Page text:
Behrouz Boochani’s No Friend but the Mountains: an Oceanian lens

(Credit: Michelle Nayahamui Rooney)

I have resisted reading Behrouz Boochani’s No Friend but the Mountains: Writing from Manus Prison, because as a Papua New Guinean and someone who identifies as being from Manus, I am angry about and tired of the incessant negative portrayals of Manus unleashed by the presence there of the Australian asylum seeker Regional Processing Centre (RPC). I finally picked up the book last November as part of a small project exploring some of the impacts of the RPC on Manus.

The book is a masterpiece. It has been critically acclaimed and widely reviewed, but not from a Papua New Guinean or Manus person’s perspective. Hence this review.

Central to Pacific history, society, politics, culture, and identity is the ocean and oceanic journeys. Epeli Hau’ofa’s famous essay, Our Sea of Islands, highlights the importance of the ocean and calls for every Pacific island to challenge dominant, usually outsider and usually negative, framings of the region. Similarly, for Boochani, the ocean is omnipotent. In the first part of the book, Boochani, an asylum seeker and an outsider to the Pacific, embarks on his perilous crossings across the ocean between Indonesia and Australia. The ocean is the singular harrowing pathway he must follow in search of freedom. It is the judge and the jury, capable of dealing a death sentence. It is the canvas for Australia’s “Pacific Solution”. It is where Christmas Island and Manus Island float, their own agencies apprehended, appropriated as existential parts of what Boochani presents as the oppressive “Kyriarchal System”. In his journey Boochani totally immerses in the ocean and in doing so internalises Oceanic narratives of migration, settlement, and resettlement.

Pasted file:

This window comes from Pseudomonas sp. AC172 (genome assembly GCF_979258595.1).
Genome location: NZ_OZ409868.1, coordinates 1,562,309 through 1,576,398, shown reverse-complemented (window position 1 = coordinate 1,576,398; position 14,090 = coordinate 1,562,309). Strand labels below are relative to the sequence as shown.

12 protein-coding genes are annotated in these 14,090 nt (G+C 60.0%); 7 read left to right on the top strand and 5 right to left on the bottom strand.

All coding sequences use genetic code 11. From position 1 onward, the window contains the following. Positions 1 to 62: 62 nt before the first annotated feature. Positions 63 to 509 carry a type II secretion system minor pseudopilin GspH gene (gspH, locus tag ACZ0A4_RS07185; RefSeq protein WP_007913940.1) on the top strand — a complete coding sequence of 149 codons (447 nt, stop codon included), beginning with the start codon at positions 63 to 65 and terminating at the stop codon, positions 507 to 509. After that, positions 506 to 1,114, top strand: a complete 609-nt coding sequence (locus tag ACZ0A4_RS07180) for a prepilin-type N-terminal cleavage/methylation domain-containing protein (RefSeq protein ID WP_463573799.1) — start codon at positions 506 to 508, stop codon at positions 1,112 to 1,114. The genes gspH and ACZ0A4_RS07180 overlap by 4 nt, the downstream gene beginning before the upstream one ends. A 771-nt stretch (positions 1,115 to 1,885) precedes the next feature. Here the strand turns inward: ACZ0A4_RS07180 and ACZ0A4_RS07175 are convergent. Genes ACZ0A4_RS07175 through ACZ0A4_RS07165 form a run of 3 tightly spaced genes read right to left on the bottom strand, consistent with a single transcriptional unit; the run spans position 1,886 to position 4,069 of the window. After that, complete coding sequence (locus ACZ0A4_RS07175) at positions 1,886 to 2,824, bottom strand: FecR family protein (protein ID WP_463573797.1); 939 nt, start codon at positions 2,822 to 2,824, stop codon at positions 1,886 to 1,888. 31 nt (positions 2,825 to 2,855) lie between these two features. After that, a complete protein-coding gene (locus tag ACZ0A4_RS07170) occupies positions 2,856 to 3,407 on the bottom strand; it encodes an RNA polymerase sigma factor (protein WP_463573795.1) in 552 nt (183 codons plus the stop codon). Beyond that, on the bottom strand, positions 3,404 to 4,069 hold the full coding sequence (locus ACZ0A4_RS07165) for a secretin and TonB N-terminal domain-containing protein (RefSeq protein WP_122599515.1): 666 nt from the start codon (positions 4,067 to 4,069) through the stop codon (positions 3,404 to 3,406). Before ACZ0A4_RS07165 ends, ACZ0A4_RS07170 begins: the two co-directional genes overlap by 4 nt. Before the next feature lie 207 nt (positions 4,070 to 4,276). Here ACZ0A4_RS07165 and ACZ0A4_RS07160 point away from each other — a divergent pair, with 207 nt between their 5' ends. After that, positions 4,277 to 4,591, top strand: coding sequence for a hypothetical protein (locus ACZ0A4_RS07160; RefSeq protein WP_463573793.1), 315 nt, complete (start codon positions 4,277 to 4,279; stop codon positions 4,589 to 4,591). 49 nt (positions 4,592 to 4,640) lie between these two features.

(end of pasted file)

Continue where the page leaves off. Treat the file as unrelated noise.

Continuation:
Scholars of the Pacific have extensively discussed the historical and contemporary hegemonic power of Australia, New Zealand and other geopolitical powers in the Pacific. In the second part of the book, Boochani makes these hegemonic transnational powers visible by tracing his transfer within the detention spaces through the borders between Indonesia, Australia and Papua New Guinea.

I was keenly looking out for Boochani’s first impression of Manus. Arriving in Manus, Boochani notes (p. 101):

“Manus Island is in the distance. A beautiful stranger lying in the midst of a massive breadth of water. Where the ocean meets the shore, the water turns white, but further out the ocean wears swampy shades of green and blue. It is a riot of colours, the colour spectrum of madness. Now the ocean is behind us and we are face to face with an exquisite and pristine jungle … Manus is beautiful.”

Sadly, but for very valid reasons because the book centres around the experiences of the asylum seeker, beautiful Manus is quickly subsumed into Boochani’s “Manus Prison”. Boochani’s book is a brutal blow to Manus’s epistemological lens, sovereignty, self-representation, and portrayal. Throughout the book, the sounds of birds, crickets, frogs, the sea, the jungles, and the “free spirits” of locals, and others, all significant Manus people’s identities and social lives, vividly bring the local context to life. It is sad to see such familiar features of Manus life inscribed into such sorrowful and horrific circumstances even though they all surrounded Boochani during his time on Manus, gifted him their spirits, and formed the fertile ground for his voice to grow. In bringing these beautiful features of Manus to the global arena, Boochani has rendered Manus a tabula rasa (see my reviews of Regis Stella’s work here and here) and Manus people invisible, inscribing Manus indigenous lore and symbols like a palimpsest (see also Steven Winduo’s work here) to serve his purpose.